Noble v. Wells Fargo Bank, N.A., No. 1:2014cv01963 - Document 184 (E.D. Cal. 2017)

Court Description: ORDER Denying Plaintiff's 177 Motion for Reconsideration, signed by District Judge Dale A. Drozd on 10/6/2017. (Gaumnitz, R)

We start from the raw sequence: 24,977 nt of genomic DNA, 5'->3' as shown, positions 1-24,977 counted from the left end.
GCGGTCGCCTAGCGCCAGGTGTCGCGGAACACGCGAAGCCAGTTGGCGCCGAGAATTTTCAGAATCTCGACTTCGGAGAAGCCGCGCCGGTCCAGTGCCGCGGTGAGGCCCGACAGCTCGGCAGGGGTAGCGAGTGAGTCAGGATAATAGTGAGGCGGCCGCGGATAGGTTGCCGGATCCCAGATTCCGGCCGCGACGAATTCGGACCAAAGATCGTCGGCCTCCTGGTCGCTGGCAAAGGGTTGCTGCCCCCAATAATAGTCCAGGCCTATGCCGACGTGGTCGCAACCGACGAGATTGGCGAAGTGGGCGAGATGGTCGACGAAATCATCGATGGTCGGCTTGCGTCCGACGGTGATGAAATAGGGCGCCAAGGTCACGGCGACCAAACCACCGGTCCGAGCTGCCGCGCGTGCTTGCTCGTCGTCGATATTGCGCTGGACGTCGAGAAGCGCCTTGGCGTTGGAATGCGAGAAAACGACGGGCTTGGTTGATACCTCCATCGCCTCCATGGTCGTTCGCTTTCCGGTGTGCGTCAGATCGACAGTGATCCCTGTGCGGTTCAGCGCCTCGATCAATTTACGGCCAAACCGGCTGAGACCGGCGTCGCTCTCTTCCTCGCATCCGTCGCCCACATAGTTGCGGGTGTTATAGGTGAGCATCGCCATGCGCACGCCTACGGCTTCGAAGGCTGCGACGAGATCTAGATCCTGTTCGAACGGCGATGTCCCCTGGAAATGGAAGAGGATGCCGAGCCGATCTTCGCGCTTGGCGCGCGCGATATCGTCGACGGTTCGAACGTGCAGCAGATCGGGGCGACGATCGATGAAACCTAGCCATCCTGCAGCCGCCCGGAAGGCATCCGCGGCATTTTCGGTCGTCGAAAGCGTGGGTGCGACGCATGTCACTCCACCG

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1 2 3 4 5 6 7 8 UNITED STATES DISTRICT COURT 9 FOR THE EASTERN DISTRICT OF CALIFORNIA 10 11 BROOKE NOBLE, 12 Plaintiff, 13 14 No. 1:14-cv-01963-DAD-EPG ORDER DENYING PLAINTIFF’S MOTION FOR RECONSIDERATION v. WELLS FARGO BANK, N.A., (Doc. No. 177) 15 Defendant. 16 On August 9, 2017, this court granted a motion for summary judgment brought on behalf 17 18 of defendant Wells Fargo Bank, N.A. (“Wells Fargo”) and entered judgment against plaintiff 19 Brooke Noble as to all of her claims. (Doc. Nos. 174, 175.) This matter now comes before the 20 court on plaintiff Noble’s motion for reconsideration of the court’s summary judgment order, 21 which she filed on August 22, 2017. (Doc. No. 177.)1 On September 19, 2017, defendant Wells 22 Fargo filed its opposition. (Doc. No. 179.) On September 26, 2017, plaintiff filed her reply. 23 (Doc. No. 180.) Pursuant to Local Rule 230(g), the court took the matter under submission 24 without oral argument. (Doc. No. 182.) The court has reviewed the parties’ submissions, and for 25 1 26 27 28 Plaintiff moves to alter the court’s judgment under Rule 59(e) of the Federal Rules of Civil Procedure, or in the alternative, for relief from that judgment under Rule 60(b). Because her motion essentially seeks reconsideration of the court’s summary judgment order and was filed within twenty-eight days of entry of judgment, the court will construe plaintiff’s motion as one brought under Rule 59(e). See Backlund v. Barnhart, 778 F.2d 1386, 1388 (9th Cir. 1985). 1 1 the reasons set forth below, plaintiff’s motion will be denied. 2 LEGAL STANDARD 3 Pursuant to the Federal Rules of Civil Procedure, either party may file a motion for 4 reconsideration to alter or amend a judgment within twenty-eight days of entry of that judgment. 5 Fed. R. Civ. P. 59(e). Reconsideration of a prior order is an extraordinary remedy “to be used 6 sparingly in the interests of finality and conservation of judicial resources.” Kona Enters., Inc. v. 7 Estate of Bishop, 229 F.3d 877, 890 (9th Cir. 2000) (citation omitted); see also Pyramid Lake 8 Paiute Tribe of Indians v. Hodel, 882 F.2d 364 n.5 (9th Cir. 1989) (“[T]he orderly administration 9 of lengthy and complex litigation such as this requires the finality of orders be reasonably 10 certain.”). A motion for reconsideration, however, “should not be granted, absent highly unusual 11 circumstances, unless the district court is presented with newly discovered evidence, committed 12 clear error, or if there is an intervening change in the controlling law.” 389 Orange St. Partners 13 v. Arnold, 179 F.3d 656, 665 (9th Cir. 1999) (citing Sch. Dist. No. 1J v. ACandS, Inc., 5 F.3d 14 1255, 1263 (9th Cir. 1993)); accord Dixon v. Wallowa County, 336 F.3d 1013, 1022 (9th Cir. 15 2003); Kona Enters., 229 F.3d at 890. Such a motion “may not be used to raise arguments or 16 present evidence for the first time when they could reasonably have been raised earlier in the 17 litigation.” Kona Enters., 229 F.3d at 890 (emphasis in original) (citing 389 Orange St. Partners, 18 179 F.3d at 665); accord Marlyn Nutraceuticals, Inc. v. Mucos Pharma GmbH & Co., 571 F.3d 19 873, 880 (9th Cir. 2009). 20 DISCUSSION 21 Plaintiff Noble alleged three state law causes of action in this case—wrongful death, 22 negligent infliction of emotional distress (“NIED”), and intentional infliction of emotional 23 distress (“IIED”)—based on alleged conduct by defendant Wells Fargo and its agent Robert 24 Landucci. In its summary judgment order, this court held that evidence of such conduct, viewed 25 in the light most favorable to plaintiff, could not support the conclusion that defendant Wells 26 Fargo owed plaintiff’s mother, Marsha Kilgore, a duty of care necessary to establish liability on 27 plaintiff’s wrongful death and NIED claims. (Doc. No. 174 at 8–9.) Similarly, the court held that 28 there was no evidence before it on summary judgment that defendant’s actions amounted to the 2 1 type of extreme and outrageous conduct necessary to prevail on plaintiff’s IIED claim. (Id. at 2 10.) Plaintiff now moves for reconsideration of the court’s order with respect to her wrongful 3 4 death and NIED claims only. (Doc. No. 177.)2 In her motion for reconsideration, plaintiff 5 primarily argues that her “previously unavailable” declarations now create a genuine issue of fact 6 with regard to whether Wells Fargo owed Ms. Kilgore a duty of care. 7 A. The Court Will Not Consider Arguments Plaintiff Made or Could Have Made on 8 Summary Judgment. 9 As an initial matter, plaintiff Noble advances two legal arguments she either made or 10 could have reasonably made in opposing defendant’s motion for summary judgment. First, 11 plaintiff argues that Ms. Kilgore’s alleged cancellation of the loan on her house in 2006 raises a 12 dispute about whether Wells Fargo had a right to possession of the property at the time of the 13 eviction. (See Doc. No. 177 at 18–19.) As this court has noted on numerous occasions, including 14 on summary judgment, that issue is irrelevant to plaintiff’s tort claims in this case. (See Doc. No. 15 86 at 12, 14–15; Doc. No. 174 at 6.) Second, plaintiff argues, without relying on any relevant 16 legal authority, that the court should have looked to criminal law governing homicide in its 17 evaluation of whether defendant Wells Fargo owed Ms. Kilgore a duty of care for purposes of 18 evaluating her negligence-based claims. (See Doc. No. 177 at 23–29.) Because plaintiff has 19 failed to establish clear legal error or an intervening change in the law, the court declines to 20 consider these arguments. See 389 Orange St. Partners, 179 F.3d at 665; Kona Enters., 229 F.3d 21 at 890. Accordingly, plaintiff’s motion for reconsideration is denied with respect to these 22 arguments. 23 B. The Court Need Not Consider Plaintiff’s Previously Unavailable Declarations. 24 Plaintiff’s motion for reconsideration principally relies on two of her own declarations, 25 signed after the court granted summary judgment and entered judgment against her. (See Doc. 26 27 28 2 To the extent plaintiff seeks reconsideration of the court’s order with respect to her IIED claim, she has provided no argument or basis for granting relief, and the motion for reconsideration is therefore denied in that respect. 3 1 No. 177-3 (“Noble Decl.”); Doc. No. 181 (“Suppl. Noble. Decl.”).) Plaintiff’s counsel, attorney 2 Lenore Albert, represents that since at least February 2017, plaintiff has been and remains 3 incarcerated, and that Ms. Albert had been unable to make contact with her client until after the 4 motion for summary judgment was taken under submission by the court. (See Doc. No. 177-1 5 (“Albert Decl.”) ¶¶ 2–3, 8, 12.) Attorney Albert further represents that on August 8, 2017, she 6 finally sent plaintiff Noble a draft of plaintiff’s first declaration, an executed copy of which 7 attorney Albert filed with the instant motion for reconsideration. (Albert Decl. ¶¶ 16, 18; see also 8 Noble Decl.) On September 27, 2017, plaintiff filed a supplemental declaration. (Suppl. Noble 9 Decl.) To justify amendment of a judgment based on “newly discovered evidence,” plaintiff must 10 11 “show that the evidence was discovered after the judgment, that the evidence could not be 12 discovered earlier through due diligence, and that the newly discovered evidence is of such a 13 magnitude that had the court known of it earlier, the outcome would likely have been different.” 14 Dixon, 336 F.3d at 1022 (citing Far Out Prods., Inc. v. Oskar, 247 F.3d 986, 992–93 (9th Cir. 15 2001)). In moving for reconsideration, plaintiff fails to satisfy the requirements of this test. 16 Specifically, none of the statements contained in plaintiff’s declarations were discovered after 17 judgment was entered in this case. Attorney Albert impliedly admits that she drafted the contents 18 of plaintiff’s first declaration, which plaintiff signed without substantial changes, before the court 19 entered its summary judgment order. (See Albert Decl. ¶ 16.) Moreover, plaintiff’s counsel has 20 not demonstrated she diligently attempted to obtain a signed declaration from her client in time to 21 oppose defendant’s motion. While attorney Albert states that she was unfamiliar with the 22 California jail system (see Albert Decl. ¶ 15), she provides no reason for why it took until after 23 the hearing on defendant’s summary judgment motion to make contact with her client. Nor does 24 she explain why, in light of her knowledge months before that plaintiff was in custody, she never 25 sought to delay briefing on defendant’s motion or a decision in response thereto. For these 26 reasons alone, the court need not consider plaintiff’s newly submitted declarations and will deny 27 her motion for reconsideration. 28 ///// 4 1 C. Plaintiff’s Declarations Would Not Have Altered the Court’s Prior Conclusions. 2 Even if the court were to consider the substance of plaintiff’s newly submitted 3 declarations, that evidence fails to create a genuine dispute with respect to whether defendant 4 Wells Fargo owed Ms. Kilgore a duty of care. The court previously observed that, based on 5 plaintiff’s allegations, Wells Fargo could have assumed a duty of care toward Ms. Kilgore as a 6 result of either Mr. Landucci’s involvement in the eviction or Wells Fargo’s failure to provide 7 relocation assistance. (See Doc. No. 86 at 14–15; see also Doc. No. 174 at 8). However, none of 8 plaintiff’s statements set forth in her belated declarations supports the conclusion that such a duty 9 existed. Mr. Landucci’s Involvement in the Eviction 10 1. 11 The evidence before the court on summary judgment established that during the first 12 eviction attempt on May 6, 2017, Mr. Landucci gave plaintiff and Ms. Kilgore additional time to 13 pack their belongings and to vacate the premises. (Doc. No. 174 at 8–9.) The evidence also 14 demonstrated that when Mr. Landucci returned to the property on May 7, 2013, he neither 15 touched Ms. Kilgore nor involved himself in unplugging Ms. Kilgore’s oxygen concentrator. (Id. 16 at 9.) Based on this uncontroverted evidence, the court held that Mr. Landucci’s conduct during 17 the eviction could not have given rise to a duty of care toward Ms. Kilgore. 18 Plaintiff’s new declarations do not dispute these facts. Instead, plaintiff merely offers 19 vague assertions regarding the use of force—that Ms. Kilgore was “forced” to unplug her oxygen 20 tank and that she and Ms. Kilgore were “forcibly evicted” from the home—without explaining the 21 nature of any force used or the manner by which defendant exerted such force. (See Noble Decl. 22 ¶¶ 38, 41, 81, 100.) Plaintiff also indicates that the eviction did not feel consensual (see Noble 23 Decl. ¶¶ 80–81), that she felt threatened by both Mr. Landucci and law enforcement officials (see 24 Noble Decl. ¶¶ 42–46; Suppl. Noble Decl. ¶¶ 12–13), and that she and her mother believed they 25 had no option but to comply with the eviction order (see Noble Decl. ¶¶ 100–01). These 26 statements have little bearing on Mr. Landucci’s affirmative conduct toward plaintiff and Ms. 27 Kilgore, and they have no bearing on whether Mr. Landucci’s conduct gave rise to a duty of care. 28 Where she does present evidence of Mr. Landucci’s conduct, plaintiff’s new declarations largely 5 1 confirm the evidence previously before the court on summary judgment. For instance, plaintiff 2 states that on May 6, 2013, Mr. Landucci “saw the oxygen concentrator and told me I had one 3 more day to pack up because he said there was too much stuff inside the house still.” (Noble 4 Decl. ¶ 34.) Plaintiff also admits that on the following day, May 7, 2013, “although [Mr. 5 Landucci] didn’t personally unplug [Ms. Kilgore’s] oxygen concentrator he looked at his watch 6 and motioned toward her machine indicating it was time to leave that no more time would be 7 granted for us to stay there . . . .” (Suppl. Noble Decl. ¶ 14.) 8 9 Taken as a whole, plaintiff’s new declarations are entirely consistent with the court’s prior conclusion that Mr. Landucci was not physically involved in removing plaintiff and her mother. 10 Thus, even if the court were to consider plaintiff’s new declarations, it finds no new evidence 11 which would create a genuine dispute of material fact concerning Mr. Landucci’s conduct during 12 the eviction. Wells Fargo’s Relocation Assistance Program 13 2. 14 On summary judgment, the court concluded that while defendant Wells Fargo had a 15 relocation assistance program, the parties presented no evidence that (i) Ms. Kilgore expressly 16 sought such assistance during the appropriate time frame, or (ii) defendant Wells Fargo 17 affirmatively made any assurance or promise that it would provide such assistance, such that Ms. 18 Kilgore could have reasonably relied on defendant’s conduct in that regard. (Doc. No. 174 at 9.) 19 Plaintiff’s new declarations fail to address either of these deficiencies, and the court finds 20 no basis for amending its prior judgment with respect to defendant’s alleged failure to provide 21 relocation assistance. Instead, plaintiff argues once again that defendant Wells Fargo owed Ms. 22 Kilgore a duty of care because it failed to send Ms. Kilgore a letter regarding eligibility for 23 relocation assistance. (Compare Doc. No. 160 at 1–3, with Doc. No. 177 at 13–18.) The court 24 declines to revisit this argument which has previously been addressed. See 389 Orange St. 25 Partners, 179 F.3d at 665; Kona Enters., 229 F.3d at 890. 26 CONCLUSION 27 In sum, this court previously held that the evidence before it on summary judgment 28 completely failed to support the conclusion that defendant Wells Fargo owed a duty of care 6 1 toward Ms. Kilgore. Plaintiff’s motion for reconsideration fails to present any newly discovered 2 evidence, establish any clear error, or identify any intervening change in law to justify 3 amendment of the court’s prior ruling and judgment. Accordingly, plaintiff Noble’s motion for 4 reconsideration (Doc. No. 177) is denied. 5 IT IS SO ORDERED. 6 Dated: October 6, 2017 UNITED STATES DISTRICT JUDGE 7 8 9 10 11 12 13 14 15 16 17 18 19 20 21 22 23 24 25 26 27 28 7